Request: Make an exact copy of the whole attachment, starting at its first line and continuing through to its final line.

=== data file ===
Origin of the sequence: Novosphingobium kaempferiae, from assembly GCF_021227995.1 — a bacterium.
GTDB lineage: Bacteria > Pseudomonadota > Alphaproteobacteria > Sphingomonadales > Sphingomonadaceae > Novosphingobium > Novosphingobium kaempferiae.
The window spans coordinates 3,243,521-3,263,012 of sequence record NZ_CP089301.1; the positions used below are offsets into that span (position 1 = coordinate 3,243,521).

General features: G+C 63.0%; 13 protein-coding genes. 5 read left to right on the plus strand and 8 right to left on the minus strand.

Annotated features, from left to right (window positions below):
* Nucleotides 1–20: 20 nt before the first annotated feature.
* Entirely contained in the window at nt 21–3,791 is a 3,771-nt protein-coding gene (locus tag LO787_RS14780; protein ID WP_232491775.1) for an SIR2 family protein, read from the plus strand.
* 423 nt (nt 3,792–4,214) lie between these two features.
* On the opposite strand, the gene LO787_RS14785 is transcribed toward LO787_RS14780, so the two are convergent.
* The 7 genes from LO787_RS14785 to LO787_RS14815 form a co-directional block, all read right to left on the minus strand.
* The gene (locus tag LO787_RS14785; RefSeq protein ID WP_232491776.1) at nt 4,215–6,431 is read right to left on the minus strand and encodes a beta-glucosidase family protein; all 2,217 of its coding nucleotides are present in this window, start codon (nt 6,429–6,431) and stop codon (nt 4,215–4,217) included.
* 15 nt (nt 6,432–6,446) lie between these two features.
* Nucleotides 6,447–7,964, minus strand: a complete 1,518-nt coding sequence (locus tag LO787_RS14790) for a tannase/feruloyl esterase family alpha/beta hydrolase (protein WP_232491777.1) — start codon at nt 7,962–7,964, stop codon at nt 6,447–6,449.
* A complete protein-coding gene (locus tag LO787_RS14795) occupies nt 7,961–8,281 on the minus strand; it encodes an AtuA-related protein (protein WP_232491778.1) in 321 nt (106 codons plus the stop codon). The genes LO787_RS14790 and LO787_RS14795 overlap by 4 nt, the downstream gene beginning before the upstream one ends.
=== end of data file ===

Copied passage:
Origin of the sequence: Novosphingobium kaempferiae, from assembly GCF_021227995.1 — a bacterium.
GTDB lineage: Bacteria > Pseudomonadota > Alphaproteobacteria > Sphingomonadales > Sphingomonadaceae > Novosphingobium > Novosphingobium kaempferiae.
The window spans coordinates 3,243,521-3,263,012 of sequence record NZ_CP089301.1; the positions used below are offsets into that span (position 1 = coordinate 3,243,521).

General features: G+C 63.0%; 13 protein-coding genes. 5 read left to right on the plus strand and 8 right to left on the minus strand.

Annotated features, from left to right (window positions below):
* Nucleotides 1–20: 20 nt before the first annotated feature.
* Entirely contained in the window at nt 21–3,791 is a 3,771-nt protein-coding gene (locus tag LO787_RS14780; protein ID WP_232491775.1) for an SIR2 family protein, read from the plus strand.
* 423 nt (nt 3,792–4,214) lie between these two features.
* On the opposite strand, the gene LO787_RS14785 is transcribed toward LO787_RS14780, so the two are convergent.
* The 7 genes from LO787_RS14785 to LO787_RS14815 form a co-directional block, all read right to left on the minus strand.
* The gene (locus tag LO787_RS14785; RefSeq protein ID WP_232491776.1) at nt 4,215–6,431 is read right to left on the minus strand and encodes a beta-glucosidase family protein; all 2,217 of its coding nucleotides are present in this window, start codon (nt 6,429–6,431) and stop codon (nt 4,215–4,217) included.
* 15 nt (nt 6,432–6,446) lie between these two features.
* Nucleotides 6,447–7,964, minus strand: a complete 1,518-nt coding sequence (locus tag LO787_RS14790) for a tannase/feruloyl esterase family alpha/beta hydrolase (protein WP_232491777.1) — start codon at nt 7,962–7,964, stop codon at nt 6,447–6,449.
* A complete protein-coding gene (locus tag LO787_RS14795) occupies nt 7,961–8,281 on the minus strand; it encodes an AtuA-related protein (protein WP_232491778.1) in 321 nt (106 codons plus the stop codon). The genes LO787_RS14790 and LO787_RS14795 overlap by 4 nt, the downstream gene beginning before the upstream one ends.